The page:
Engineering science is not just aimed at writing a paper for a journal – it has as its goal the aim of being applied in real life and is therefore distinct from science, Professor Sir Michael Brady told the Royal Academy of Engineering this week. Giving the Academy’s New Year Lecture on Monday 11 January, Sir Michael used his own field of medical imaging to illustrate the importance of commercialisation in enabling and driving progress in engineering science.
Sir Michael, BP Professor of Information Engineering at the University of Oxford, also received the Academy’s Whittle Medal for outstanding and sustained achievement which has contributed to the well-being of the nation – this year’s theme is engineering innovations in healthcare.
With his fifth new company, Matakina, poised to improve dramatically the quality of breast cancer screening, Sir Michael is well placed to talk about the pleasure (and pain) of taking ideas out of the lab and developing them in the real world. Matakina’s Volpara™ technology will be submitted for FDA approval this month, over a decade after he and Ralph Highnam developed an algorithm that can model the complex physics of a mammogram image to quantify breast density, which is the key risk factor for breast cancer. In the meantime the idea had languished, ahead of its time, as part of a related technology taken over by Siemens.
Sir Michael’s first enterprise, Guidance Ltd, was formed in 1991 at the end of a GEC project to develop free-ranging mobile robots – when the industrial funding came to an end the team decided to continue the work on their own and Guidance now supplies 70 per cent of the US factory robot market – about 2,000 vehicles. They also make the unique SOLO offender tracker, combining GPS, smart processing and a high-performance battery with an optical fibre anti-tamper strap.
“Science has many diverse aims,” he says, “not least the elucidation of basic principles and novel methods. Most scientific research, particularly in universities, has as its final product a paper or monograph. Engineering science has the extra dimension of seeking to be applied, and this is a dimension I have continually sought to develop.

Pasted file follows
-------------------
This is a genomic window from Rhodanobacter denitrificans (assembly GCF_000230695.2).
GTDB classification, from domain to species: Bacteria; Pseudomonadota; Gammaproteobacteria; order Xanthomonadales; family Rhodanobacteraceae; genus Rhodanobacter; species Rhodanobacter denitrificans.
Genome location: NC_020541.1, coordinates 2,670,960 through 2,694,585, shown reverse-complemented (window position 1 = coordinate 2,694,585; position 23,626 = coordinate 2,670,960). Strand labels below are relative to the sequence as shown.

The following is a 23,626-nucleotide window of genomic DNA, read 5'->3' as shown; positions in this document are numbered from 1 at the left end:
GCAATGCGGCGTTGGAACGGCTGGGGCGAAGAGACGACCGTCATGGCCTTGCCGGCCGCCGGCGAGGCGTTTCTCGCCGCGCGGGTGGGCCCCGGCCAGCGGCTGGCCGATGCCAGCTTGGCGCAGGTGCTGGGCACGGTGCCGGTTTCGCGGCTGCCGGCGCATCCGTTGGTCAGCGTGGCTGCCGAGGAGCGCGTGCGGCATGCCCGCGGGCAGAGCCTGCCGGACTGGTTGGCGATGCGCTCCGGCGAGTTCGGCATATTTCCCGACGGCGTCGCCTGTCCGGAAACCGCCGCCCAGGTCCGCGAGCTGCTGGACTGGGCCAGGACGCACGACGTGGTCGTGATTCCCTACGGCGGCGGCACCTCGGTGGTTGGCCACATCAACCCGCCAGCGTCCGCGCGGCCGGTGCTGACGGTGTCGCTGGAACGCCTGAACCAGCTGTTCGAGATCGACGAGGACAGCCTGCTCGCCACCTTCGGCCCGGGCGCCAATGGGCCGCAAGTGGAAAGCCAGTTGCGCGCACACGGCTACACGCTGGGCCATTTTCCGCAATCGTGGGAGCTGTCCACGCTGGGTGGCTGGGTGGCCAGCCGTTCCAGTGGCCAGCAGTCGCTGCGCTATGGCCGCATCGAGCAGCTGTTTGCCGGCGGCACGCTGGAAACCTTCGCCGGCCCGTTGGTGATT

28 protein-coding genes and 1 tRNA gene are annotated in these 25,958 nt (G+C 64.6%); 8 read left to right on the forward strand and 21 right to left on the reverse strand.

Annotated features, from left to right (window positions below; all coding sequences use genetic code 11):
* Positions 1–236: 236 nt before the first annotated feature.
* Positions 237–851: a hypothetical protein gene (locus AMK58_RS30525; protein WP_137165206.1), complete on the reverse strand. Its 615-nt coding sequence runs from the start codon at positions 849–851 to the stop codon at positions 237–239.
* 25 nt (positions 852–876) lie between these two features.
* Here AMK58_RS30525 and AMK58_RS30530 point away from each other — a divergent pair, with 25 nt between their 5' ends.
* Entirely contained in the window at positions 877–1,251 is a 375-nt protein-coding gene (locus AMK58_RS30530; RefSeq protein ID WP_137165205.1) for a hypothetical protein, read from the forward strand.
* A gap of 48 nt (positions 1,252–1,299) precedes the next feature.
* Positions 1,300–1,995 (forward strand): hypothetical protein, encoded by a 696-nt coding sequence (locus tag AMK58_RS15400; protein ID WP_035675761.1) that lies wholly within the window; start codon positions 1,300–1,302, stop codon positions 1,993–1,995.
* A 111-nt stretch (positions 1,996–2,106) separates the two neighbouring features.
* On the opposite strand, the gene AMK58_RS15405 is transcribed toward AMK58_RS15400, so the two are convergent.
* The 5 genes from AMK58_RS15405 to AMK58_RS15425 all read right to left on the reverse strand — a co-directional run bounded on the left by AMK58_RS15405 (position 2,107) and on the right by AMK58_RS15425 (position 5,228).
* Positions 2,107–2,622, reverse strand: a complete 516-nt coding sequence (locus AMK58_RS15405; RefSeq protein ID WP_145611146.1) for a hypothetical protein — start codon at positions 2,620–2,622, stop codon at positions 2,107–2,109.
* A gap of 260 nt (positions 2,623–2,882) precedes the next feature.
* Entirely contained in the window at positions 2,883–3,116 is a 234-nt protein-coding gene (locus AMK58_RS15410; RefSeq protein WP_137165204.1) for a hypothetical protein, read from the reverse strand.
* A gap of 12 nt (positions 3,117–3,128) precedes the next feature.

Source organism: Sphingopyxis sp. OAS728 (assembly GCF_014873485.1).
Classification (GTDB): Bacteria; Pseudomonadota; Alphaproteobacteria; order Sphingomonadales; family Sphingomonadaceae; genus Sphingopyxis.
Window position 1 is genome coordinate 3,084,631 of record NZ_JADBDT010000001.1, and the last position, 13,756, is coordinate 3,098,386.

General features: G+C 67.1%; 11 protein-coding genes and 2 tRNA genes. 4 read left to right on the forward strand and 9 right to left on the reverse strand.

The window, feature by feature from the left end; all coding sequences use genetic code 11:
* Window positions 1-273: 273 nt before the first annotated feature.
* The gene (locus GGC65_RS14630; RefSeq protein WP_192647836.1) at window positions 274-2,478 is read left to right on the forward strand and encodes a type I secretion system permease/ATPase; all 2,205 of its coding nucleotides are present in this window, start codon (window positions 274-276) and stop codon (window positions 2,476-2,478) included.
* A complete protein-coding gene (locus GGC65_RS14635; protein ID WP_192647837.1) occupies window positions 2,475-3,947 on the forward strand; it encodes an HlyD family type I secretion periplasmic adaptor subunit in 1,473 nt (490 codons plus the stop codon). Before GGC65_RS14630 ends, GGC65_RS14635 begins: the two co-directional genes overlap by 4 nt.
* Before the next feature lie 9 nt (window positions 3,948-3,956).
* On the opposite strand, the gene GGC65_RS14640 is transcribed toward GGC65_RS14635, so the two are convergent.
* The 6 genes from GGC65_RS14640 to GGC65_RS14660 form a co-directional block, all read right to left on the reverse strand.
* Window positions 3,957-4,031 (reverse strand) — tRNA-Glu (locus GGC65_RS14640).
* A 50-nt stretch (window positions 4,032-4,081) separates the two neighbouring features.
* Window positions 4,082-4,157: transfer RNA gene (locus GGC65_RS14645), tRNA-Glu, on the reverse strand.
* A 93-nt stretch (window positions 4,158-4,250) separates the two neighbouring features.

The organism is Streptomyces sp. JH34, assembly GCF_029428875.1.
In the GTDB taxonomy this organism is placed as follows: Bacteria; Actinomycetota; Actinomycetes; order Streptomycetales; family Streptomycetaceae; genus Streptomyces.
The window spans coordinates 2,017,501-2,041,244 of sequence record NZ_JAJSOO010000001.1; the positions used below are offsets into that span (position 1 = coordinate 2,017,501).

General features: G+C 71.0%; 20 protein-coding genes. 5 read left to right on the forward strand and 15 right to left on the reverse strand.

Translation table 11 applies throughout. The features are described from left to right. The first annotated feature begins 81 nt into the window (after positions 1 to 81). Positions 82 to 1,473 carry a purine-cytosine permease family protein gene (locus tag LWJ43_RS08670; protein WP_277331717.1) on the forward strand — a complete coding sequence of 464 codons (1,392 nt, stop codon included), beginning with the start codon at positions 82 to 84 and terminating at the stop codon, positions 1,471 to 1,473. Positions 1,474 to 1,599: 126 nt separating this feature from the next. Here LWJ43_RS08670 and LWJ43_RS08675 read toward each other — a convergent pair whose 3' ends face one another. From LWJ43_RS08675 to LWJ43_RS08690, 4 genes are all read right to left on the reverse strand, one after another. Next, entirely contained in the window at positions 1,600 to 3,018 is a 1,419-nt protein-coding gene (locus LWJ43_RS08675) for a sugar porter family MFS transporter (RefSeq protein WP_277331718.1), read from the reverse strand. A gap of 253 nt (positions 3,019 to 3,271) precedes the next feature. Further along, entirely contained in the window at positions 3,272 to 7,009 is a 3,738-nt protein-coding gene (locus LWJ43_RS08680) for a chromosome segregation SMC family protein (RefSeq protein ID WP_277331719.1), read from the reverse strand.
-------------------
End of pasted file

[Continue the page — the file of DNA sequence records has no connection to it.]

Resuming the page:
“Medical image analysis demands a fruitful relationship between engineers, clinicians, and industry so that developments can progress from the white board to the clinic and to economic success. For my work this means formulating and exploiting fundamental physics, engineering, and biology models to ensure software systems that work 99.9% of the time 24/7.”
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Notes for editors
Named after Britain’s jet engine genius, the Sir Frank Whittle Medal was first awarded in 2001 to the creator of the world-wide web, Professor Tim Berners-Lee OBE FREng FRS for his achievements in communication. In 2009 it was awarded to Arup Director Peter Head OBE FREng for his efforts to deliver an environmentally sustainable built environment in a rapidly urbanising world.
Professor Sir Michael Brady FREng FRS FMedSci FIET FInstP FBCS is BP Professor of Information Engineering at the University of Oxford. Professor Brady's degrees are in mathematics (BSc and MSc from Manchester University, and PhD from the Australian National University). He was appointed Senior Research Scientist of the MIT Artificial Intelligence Laboratory in 1980, and helped found its world famous robotics laboratory. In 1985, he left MIT to take up a newly created Professorship in Information Engineering. Professor Brady is the author of over 550 articles and 24 patents in computer vision, robotics, medical image analysis, and artificial intelligence, and the author or editor of ten books, including: Robot Motion (MIT Press 1984), Robotics Science (MIT Press 1989) and Images and Artefacts of the Ancient World (British Academy, 2005). He was awarded the IEE Faraday Medal for 2000 and the IEEE Third Millennium Medal for the UK. He was awarded the Henry Dale Prize by the Royal Institution in 2005. He was knighted in the New Year honours list for 2003.
Founded in 1976, The Royal Academy of Engineering promotes the engineering and technological welfare of the country. Our fellowship – comprising the UK’s most eminent engineers – provides the leadership and expertise for our activities, which focus on the relationships between engineering, technology, and the quality of life. As a national academy, we provide independent and impartial advice to Government; work to secure the next generation of engineers; and provide a voice for Britain’s engineering community.
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